2 John 8–11
From the Confessions: The Defense of the Augsburg Confession
Concerning the Invocation of Saints
Supposing the saints do passionately pray for the Church, it still does not follow that they are to be invoked. Still, our Confession only affirms this: that Scripture does not teach us to pray to the saints or ask them for help. Since neither a command, nor a promise, nor an example can be produced from the Scriptures about the invocation of saints, it follows that consciences cannot be certain about such invocation.
Pulling It Together: Scripture exhorts us to continue in the teachings of Christ’s apostles. We are not to go on ahead, that is, not invent new doctrines. If we teach as command, promise, or an example to be followed that which is not found in Scripture, we run the risk of heresy and worse, pulling others down with us. We must learn this well. Paul also teaches us to “not go beyond what is written” (1 Cor 4:6).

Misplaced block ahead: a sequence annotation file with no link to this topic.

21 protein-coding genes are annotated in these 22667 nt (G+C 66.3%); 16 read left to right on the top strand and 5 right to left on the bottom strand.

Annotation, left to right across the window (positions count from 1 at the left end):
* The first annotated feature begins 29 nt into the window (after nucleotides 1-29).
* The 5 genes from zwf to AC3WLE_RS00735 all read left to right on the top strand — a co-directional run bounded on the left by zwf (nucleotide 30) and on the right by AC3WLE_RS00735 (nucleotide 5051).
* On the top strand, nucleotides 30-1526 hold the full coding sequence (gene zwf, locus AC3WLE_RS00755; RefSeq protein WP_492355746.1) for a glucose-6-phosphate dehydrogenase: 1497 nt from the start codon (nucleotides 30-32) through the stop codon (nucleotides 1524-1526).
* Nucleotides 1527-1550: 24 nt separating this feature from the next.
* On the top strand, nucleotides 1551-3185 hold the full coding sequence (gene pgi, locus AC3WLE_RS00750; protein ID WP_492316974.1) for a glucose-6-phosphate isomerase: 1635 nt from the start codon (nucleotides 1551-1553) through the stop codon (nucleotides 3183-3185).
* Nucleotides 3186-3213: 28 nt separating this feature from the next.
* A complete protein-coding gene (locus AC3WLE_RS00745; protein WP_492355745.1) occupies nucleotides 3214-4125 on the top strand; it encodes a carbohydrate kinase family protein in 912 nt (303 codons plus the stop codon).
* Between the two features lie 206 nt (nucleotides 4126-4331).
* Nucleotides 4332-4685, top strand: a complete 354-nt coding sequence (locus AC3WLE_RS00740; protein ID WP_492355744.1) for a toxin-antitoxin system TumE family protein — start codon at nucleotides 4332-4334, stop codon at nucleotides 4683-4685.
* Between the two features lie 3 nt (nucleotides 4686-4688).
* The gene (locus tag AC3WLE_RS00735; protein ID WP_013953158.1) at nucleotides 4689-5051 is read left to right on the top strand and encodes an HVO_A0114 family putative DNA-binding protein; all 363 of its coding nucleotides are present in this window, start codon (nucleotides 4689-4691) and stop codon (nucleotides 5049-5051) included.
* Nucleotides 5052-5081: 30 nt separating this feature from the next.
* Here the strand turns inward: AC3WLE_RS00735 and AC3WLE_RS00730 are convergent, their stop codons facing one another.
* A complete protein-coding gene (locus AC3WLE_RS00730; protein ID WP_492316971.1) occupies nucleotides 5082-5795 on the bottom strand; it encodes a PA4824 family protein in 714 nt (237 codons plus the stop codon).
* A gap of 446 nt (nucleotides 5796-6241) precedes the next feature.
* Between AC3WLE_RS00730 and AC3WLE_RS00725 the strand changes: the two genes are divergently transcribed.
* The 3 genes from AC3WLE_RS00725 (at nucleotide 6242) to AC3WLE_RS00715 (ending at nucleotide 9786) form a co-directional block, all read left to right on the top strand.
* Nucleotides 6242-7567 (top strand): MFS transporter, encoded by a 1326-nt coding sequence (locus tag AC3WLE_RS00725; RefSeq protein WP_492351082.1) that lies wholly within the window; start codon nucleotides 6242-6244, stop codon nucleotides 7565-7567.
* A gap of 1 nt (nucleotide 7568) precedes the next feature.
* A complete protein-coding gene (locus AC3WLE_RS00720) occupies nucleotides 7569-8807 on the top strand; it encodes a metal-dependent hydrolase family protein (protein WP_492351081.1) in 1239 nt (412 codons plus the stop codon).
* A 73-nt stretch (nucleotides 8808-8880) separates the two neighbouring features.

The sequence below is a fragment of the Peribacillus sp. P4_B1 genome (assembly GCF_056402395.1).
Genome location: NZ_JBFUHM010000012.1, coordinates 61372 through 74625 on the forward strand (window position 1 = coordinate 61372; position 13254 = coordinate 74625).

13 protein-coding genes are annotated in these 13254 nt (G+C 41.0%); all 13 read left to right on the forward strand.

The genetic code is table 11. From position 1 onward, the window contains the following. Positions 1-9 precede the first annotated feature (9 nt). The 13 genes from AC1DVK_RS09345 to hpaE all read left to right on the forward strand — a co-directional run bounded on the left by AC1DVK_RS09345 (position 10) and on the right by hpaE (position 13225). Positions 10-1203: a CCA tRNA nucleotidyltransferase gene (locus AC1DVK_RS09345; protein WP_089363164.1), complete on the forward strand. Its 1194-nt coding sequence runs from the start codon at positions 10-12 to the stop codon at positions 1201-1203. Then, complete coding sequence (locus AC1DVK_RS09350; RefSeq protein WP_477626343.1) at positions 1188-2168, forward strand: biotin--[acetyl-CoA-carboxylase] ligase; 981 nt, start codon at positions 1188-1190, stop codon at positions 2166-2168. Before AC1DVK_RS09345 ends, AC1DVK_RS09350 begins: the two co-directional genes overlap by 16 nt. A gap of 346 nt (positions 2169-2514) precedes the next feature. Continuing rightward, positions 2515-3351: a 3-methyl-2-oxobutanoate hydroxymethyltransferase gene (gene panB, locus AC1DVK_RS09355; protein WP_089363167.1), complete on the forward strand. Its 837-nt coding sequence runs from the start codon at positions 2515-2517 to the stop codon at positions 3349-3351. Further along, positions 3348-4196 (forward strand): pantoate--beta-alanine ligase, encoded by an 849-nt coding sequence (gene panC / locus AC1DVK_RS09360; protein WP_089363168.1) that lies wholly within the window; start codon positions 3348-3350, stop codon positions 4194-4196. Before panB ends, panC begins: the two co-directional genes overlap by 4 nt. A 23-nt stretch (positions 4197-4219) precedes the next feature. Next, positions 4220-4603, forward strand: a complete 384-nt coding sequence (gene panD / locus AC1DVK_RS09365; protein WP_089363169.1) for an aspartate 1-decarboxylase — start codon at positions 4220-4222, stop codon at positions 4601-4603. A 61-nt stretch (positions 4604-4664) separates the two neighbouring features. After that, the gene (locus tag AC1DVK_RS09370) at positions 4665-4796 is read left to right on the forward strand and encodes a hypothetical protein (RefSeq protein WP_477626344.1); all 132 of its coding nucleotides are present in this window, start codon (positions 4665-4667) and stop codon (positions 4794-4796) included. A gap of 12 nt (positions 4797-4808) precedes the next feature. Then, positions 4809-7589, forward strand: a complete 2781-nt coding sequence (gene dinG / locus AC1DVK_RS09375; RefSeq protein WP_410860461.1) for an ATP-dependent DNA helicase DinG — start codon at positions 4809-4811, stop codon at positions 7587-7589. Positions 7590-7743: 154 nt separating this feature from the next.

We may think that human traditions like the invocation of saints are harmless. Be clear; these things are not benign adiaphora. Otherwise Scripture would not admonish us to have nothing to do with a person who comes with a new teaching—something not found in the Old and New Testaments. That person is not living according to Christ’s word; that person is a deceiver and not from God.
Prayer: Help me to abide in your word, Lord, and so to abide in you. Amen.
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Living Faith, a Believer's Guide to Growing in Christ is a discipleship resource based on Martin Luther’s Small Catechism. This 12-part Bible study by Pastor Brack East is designed to help individuals grow more deeply into a living faith in Jesus, while interacting with other believers in a life-to-life setting of three or four people. Such settings around the Word of God have proven to be part of the workshop of the Holy Spirit, and Luther’s Small Catechism has stood the test of time as a reliable guide to growing in faith.